Sunday, June 9, 2013

May Milk Prices Continue to Increase

On June 5, the May Class and Component prices were announced.  The Class III milk price was $18.52/cwt, the highest price for 2013.  The higher May milk price was driven by escalating cheese prices.  (See the April 23, 2009 post for an explanation of how cheese prices drive milk prices.) Inventories of cheese, butter, and whey are all high which creates concern about downward pricing pressure.  Continued high inventories will force price declines if the inventories are not reduced.

May's component prices fall in line with the long term trends.  Protein at $3.36/lb shows the  importance of protein for the economical production of the growing cheese and yogurt sectors.  Butterfat declined slightly and may continue its retreat consistent with consumer consumption changes.  

Other Solids were up after a few months of declines, solidifying its increased importance in contributing to the milk check.  The production of whey is dependent on cheese production; and therefore, demand can outstrip production.  No one manufactures whey by itself.   The price of Other Solids is based on the price of dry whey.

The breakdown of the milk payment pie chart shows that 54% of the milk check is now attributable to milk protein payment.  Butterfat's contribution declined to 34% of the milk payment.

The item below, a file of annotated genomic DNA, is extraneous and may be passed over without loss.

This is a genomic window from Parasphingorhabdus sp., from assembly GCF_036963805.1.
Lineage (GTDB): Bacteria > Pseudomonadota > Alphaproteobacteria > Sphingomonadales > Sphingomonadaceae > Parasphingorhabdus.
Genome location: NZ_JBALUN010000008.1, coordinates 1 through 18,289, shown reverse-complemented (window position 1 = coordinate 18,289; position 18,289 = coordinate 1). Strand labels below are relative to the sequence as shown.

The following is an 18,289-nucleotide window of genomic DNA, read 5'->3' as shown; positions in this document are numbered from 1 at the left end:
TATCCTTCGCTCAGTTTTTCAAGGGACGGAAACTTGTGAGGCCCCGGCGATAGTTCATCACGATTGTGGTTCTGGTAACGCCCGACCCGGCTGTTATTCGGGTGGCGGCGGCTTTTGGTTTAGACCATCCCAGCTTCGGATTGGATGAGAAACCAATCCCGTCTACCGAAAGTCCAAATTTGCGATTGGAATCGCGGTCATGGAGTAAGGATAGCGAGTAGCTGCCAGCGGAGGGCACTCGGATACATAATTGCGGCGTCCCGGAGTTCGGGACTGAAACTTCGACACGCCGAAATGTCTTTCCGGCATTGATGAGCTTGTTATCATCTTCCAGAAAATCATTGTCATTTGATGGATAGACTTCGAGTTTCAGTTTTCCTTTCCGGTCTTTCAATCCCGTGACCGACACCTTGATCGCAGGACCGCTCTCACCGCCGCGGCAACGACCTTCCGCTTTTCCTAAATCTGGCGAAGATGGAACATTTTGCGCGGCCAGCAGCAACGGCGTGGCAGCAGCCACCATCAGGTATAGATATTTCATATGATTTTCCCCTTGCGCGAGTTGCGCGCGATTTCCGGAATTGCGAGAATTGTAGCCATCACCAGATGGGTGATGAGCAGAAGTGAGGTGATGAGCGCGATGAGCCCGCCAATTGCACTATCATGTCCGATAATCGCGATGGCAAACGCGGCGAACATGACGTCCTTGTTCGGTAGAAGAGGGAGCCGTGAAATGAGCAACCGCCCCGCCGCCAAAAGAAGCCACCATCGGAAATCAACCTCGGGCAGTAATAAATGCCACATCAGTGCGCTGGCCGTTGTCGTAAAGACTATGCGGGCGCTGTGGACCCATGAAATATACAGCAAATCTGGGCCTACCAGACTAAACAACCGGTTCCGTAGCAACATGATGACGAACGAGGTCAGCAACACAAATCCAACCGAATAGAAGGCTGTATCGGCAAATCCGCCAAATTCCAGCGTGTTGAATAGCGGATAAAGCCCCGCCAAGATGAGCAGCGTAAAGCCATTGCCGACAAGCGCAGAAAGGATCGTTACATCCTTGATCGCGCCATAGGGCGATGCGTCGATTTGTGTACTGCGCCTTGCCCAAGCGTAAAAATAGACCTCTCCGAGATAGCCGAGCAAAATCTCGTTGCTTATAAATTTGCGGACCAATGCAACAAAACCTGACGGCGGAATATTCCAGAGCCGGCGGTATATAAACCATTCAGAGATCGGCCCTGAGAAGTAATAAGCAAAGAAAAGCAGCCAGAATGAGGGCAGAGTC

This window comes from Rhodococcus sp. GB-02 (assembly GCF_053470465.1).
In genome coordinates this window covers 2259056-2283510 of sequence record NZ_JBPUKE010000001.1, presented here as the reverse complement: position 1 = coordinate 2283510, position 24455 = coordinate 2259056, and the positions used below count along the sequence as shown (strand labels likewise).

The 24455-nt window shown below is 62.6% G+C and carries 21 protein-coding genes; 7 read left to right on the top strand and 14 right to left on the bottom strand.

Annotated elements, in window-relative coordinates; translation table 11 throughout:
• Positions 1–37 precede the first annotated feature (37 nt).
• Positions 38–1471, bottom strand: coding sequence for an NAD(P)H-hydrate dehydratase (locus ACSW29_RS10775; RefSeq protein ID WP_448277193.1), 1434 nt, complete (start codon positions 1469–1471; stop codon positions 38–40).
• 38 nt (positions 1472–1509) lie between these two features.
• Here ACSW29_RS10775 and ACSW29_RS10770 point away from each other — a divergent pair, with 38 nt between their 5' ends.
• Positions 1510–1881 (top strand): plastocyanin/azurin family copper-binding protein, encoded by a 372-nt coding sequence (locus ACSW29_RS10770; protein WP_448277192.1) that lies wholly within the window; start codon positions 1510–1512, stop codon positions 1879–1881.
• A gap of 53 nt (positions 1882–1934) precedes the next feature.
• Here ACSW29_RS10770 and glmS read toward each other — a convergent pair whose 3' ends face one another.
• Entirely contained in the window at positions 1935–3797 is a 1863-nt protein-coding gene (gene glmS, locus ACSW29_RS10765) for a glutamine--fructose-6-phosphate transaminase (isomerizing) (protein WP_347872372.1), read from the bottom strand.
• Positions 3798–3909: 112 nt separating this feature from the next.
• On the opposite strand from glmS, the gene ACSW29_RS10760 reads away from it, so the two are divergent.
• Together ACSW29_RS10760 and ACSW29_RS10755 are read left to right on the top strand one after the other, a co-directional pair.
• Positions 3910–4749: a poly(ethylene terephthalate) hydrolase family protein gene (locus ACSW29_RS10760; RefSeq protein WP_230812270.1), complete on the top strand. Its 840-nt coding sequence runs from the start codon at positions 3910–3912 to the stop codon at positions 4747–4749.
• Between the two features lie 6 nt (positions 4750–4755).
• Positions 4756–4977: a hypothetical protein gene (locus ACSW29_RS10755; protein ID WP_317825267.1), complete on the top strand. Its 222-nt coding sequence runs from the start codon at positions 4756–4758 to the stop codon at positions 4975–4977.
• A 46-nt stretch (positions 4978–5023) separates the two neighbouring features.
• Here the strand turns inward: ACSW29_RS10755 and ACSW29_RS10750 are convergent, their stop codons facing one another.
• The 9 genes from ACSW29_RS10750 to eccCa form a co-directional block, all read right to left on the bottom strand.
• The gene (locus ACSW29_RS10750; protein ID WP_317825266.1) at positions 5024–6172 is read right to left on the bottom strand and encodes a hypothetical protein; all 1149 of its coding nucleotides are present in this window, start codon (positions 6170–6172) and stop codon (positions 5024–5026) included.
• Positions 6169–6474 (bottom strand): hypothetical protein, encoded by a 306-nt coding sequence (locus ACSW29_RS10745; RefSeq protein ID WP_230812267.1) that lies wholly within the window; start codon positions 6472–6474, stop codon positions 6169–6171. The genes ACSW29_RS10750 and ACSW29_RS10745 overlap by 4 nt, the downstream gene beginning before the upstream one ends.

Inventory levels are a concern.  All the commodities that influence milk pricing, cheese, butter, and dry whey, are showing high inventory levels.  Inventory reporting lags by about one month.  As of the end of April, cheese and butter were at higher than historic levels and showed an increase over the prior month.  Whey inventories did take a sizable decline from the prior month, but were still high compared with prior year inventory levels.

High inventories typically result in lower prices, as supply is greater than demand.  While inventories typically increase prior to the summer months, the current high levels could be setting up a price decline in the coming months.


Exports are near normal levels, but they are not setting new higher records.  Cheese, butter and whey exports are all running at last year's levels with no meaningful increases.  The export markets for cheese and butter are much smaller than domestic consumption, but they are, by far, the most volatile factor in product disappearance.  Nearly half of dry whey is exported, so export volumes are extremely important for dry whey disappearance.

As will be discussed below, exchange rates are favorable for exports, so there is good reason to expect improvement.


The three major exporters of dairy products are New Zealand, the EU-27, and the U.S.  Comparatively, the exchange rates are favorable for U.S. exports.  A weak USD makes U.S. dairy products less expensive on the global market.  The charts below compare the USD to the New Zealand Dollar and the Euro.  A higher line indicates a stronger currency vs. the USD.

New Zealand's Dollar is stable and significantly higher than the 2009 period when U.S. exports tumbled.  The Euro, second chart below, is also stable vs. the USD and at a rate that is favorable for U.S. exports.


Milk prices are good, and factors like exchange rates are also favorable.  Futures prices for Class III milk are in the $18 range for the rest of 2013.  There is no good reason for any downward pressure except for the high inventories.  Increasingly important is the impact of protein on milk payment.  Protein currently makes up 54% of the check and there is good reason to expect this to increase further.